15 / 02 / 22 - 4 minute read
The coronavirus pandemic has demonstrated that significant social change can happen quickly and that infrastructure must be able to adapt just as swiftly. Nowhere has this been more apparent than digital infrastructure: fast, reliable internet has powe
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The impact of the coronavirus on infrastructure impacted assets in different ways. Some saw demand drop off a cliff (think toll roads and airports), while those not demand driven (such as essential services and contracted assets) experienced no significant change. Others experienced a massive demand surge as life abruptly shifted online.
As governments worldwide implemented mass lockdowns, white-collar workers abruptly left their offices and worked from home. This mass migration meant suburban locations experienced a strong surge in demand for fast and reliable internet to power teleconferences, Zoom/Webex/Teams calls and general connectivity to work systems and networks.
Of course, it was not just workers relocating to their homes – everything seemed to move online. Schools closed, children moved to online learning, doctors went virtual as telehealth took off and people stayed home. Gaming and streaming entertainment moved online as pubs, restaurants, cinemas and theatres closed their doors.
Source: Analysys Mason, BT, Chorus, Financial Times, PATRIZIA
On the whole, existing networks held up, but there were performance issues as the pressure mounted. British Telecom reported in March that weekday fixed broadband traffic increased between 35-60%, peaking at 7.5 terabits per second. However, this is still only around half the average evening peak and within the networks 17.5 terabits per second capacity.
European digital networks bolstered resilience by calling on global streaming companies, including Amazon, Netflix and YouTube, to reduce their bandwidth by offering only standard definition rather than high-definition content, reducing demands on broadband networks. Such actions significantly increased the performance of Europe’s digital infrastructure at exactly the time it was needed.
While global broadband networks withstood the coronavirus-induced demand surge, this conclusion ignores differences between countries and between urban and regional areas. The report shows shows the disparity between OECD countries regarding the percentage of the broadband network that is fibre, highlighting the potential opportunities for investors in this space to deploy capital. There are only nine countries where fibre makes up more than 50% of the broadband network, while the likes of Australia (19%), the UK (2%) and the US (16%) lag well behind the OECD average.
The report also highlights countries that have made a significant investment into fibre networks in recent years. It is particularly worth noting Spain, where 70% of its citizens have fibre to the premises (FTTP). This primarily results from a regulatory regime that encourages investment in full fibre networks over the decade following the global financial crisis (GFC).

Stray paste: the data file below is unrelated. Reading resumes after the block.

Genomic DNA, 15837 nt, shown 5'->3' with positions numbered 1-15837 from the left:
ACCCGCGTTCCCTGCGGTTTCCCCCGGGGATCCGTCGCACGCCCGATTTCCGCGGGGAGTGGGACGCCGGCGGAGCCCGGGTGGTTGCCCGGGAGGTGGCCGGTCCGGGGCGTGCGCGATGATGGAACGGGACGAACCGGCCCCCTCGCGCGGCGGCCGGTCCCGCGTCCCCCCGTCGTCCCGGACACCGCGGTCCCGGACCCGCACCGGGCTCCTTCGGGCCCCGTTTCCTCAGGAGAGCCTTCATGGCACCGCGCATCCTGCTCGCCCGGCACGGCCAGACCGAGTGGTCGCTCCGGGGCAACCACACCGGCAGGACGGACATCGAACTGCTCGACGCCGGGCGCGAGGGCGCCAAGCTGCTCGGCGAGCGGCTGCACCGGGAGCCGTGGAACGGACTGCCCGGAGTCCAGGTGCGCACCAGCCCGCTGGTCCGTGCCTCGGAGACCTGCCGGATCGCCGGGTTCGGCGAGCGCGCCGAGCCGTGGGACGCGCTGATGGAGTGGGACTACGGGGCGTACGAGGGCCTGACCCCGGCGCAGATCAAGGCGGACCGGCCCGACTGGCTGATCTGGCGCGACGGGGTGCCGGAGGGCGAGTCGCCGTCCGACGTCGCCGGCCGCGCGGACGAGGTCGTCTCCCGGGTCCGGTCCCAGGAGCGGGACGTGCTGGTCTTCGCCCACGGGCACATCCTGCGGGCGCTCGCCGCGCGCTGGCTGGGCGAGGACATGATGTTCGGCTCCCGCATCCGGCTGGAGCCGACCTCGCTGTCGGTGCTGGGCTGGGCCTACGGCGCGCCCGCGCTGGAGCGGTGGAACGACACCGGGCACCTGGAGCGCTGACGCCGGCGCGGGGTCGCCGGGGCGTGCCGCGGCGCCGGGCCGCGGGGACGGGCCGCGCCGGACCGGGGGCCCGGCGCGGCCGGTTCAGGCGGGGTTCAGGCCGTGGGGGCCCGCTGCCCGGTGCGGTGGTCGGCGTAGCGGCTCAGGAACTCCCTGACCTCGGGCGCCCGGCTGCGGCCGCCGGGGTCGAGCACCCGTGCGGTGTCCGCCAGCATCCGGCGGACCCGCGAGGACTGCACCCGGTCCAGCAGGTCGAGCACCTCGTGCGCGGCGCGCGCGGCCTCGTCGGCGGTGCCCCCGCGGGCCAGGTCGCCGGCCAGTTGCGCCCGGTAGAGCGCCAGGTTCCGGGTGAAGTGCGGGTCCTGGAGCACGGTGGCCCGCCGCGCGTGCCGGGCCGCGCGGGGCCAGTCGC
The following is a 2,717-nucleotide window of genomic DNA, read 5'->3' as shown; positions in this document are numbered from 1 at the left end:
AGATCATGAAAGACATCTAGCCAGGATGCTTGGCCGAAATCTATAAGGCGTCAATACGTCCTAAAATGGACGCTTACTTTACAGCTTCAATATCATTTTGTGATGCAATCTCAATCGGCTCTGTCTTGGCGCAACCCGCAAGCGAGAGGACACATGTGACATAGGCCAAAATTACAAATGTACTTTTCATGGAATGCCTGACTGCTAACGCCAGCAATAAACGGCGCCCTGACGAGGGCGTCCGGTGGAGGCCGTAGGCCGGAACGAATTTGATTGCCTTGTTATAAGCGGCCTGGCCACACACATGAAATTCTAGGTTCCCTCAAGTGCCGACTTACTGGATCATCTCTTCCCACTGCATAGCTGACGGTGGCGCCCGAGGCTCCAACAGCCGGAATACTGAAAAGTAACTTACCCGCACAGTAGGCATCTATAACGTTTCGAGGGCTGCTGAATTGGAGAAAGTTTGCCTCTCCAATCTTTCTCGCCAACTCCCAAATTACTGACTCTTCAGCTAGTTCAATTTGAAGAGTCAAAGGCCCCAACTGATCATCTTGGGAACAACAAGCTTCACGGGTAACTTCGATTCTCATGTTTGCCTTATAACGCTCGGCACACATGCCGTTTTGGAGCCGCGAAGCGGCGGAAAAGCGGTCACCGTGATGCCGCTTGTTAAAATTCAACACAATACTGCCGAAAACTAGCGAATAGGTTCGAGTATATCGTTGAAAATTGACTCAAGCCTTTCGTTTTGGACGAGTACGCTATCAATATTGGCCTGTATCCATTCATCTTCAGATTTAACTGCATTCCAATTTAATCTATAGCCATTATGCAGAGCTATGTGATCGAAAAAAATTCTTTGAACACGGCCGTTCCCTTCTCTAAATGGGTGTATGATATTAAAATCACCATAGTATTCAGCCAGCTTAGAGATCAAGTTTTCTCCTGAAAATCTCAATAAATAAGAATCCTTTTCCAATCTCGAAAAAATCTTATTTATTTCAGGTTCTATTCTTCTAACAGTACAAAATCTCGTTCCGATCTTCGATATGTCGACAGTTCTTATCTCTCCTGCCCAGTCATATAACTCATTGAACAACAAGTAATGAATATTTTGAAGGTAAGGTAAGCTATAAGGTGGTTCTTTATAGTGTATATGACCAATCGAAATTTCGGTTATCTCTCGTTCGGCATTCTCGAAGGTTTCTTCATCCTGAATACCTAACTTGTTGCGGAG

Given that the pandemic has underlined the criticality of reliable, fast internet, the report considers that countries with less than adequate broadband networks – in terms of coverage and quality – will be looking to shoring up this critical infrastructure, including the provision to regional areas. The raw economics of building fast, reliable broadband networks in regional and remote areas are not likely to stack up. It is hard to see private money flowing to solve this problem without proper government intervention.
Demand for cloud computing technology surged due to the overnight migration to working from home. A structural element to these changes provides further tailwinds for this sector, whose tendency to run on a subscription basis has largely protected revenues throughout the economic shutdown. For these reasons, the leading players in the loud computing industry – Alibaba Cloud, Amazon Web Services (AWS), Google Cloud and Microsoft Azure – have generally outperformed equity markets over the pandemic period.
The PATRIZIA report considers that investment opportunities in the data storage space will continue to grow, driven by the combination of soaring demand, strategic importance and the importance of provider diversification. Further, there is a growing case for edge data centres, which are data stores located close to where the data is used. Edge data centres address strategic concerns around offshore data storage and improving performance.
There is no doubt the real infrastructure story of the pandemic has been digital, and the way networks and storage facilities have proven their futureproof credentials by enabling workers to keep the economy going at home throughout the shutdown. But there is still much investment needed in digital infrastructure around the world.
Urban residents in developed countries have generally accessed fast, reliable internet throughout the pandemic. Less so for regional and rural residents and people in countries with less fibre coverage (typically but not always in the developing world). The pandemic has also underlined the critical nature of cloud computing and data storage and the strategic nature of these assets.
While future portfolios will continue to hold assets like utilities, transport and energy assets, the PATRIZIA report also expects these assets will become more digital, adaptable, sustainable and resilient over time. Renewable energy assets will increase in allocation size, transport assets will be electrified, and digital assets will become a core element of the portfolio.
Download the report Pandemic punch and the power of digital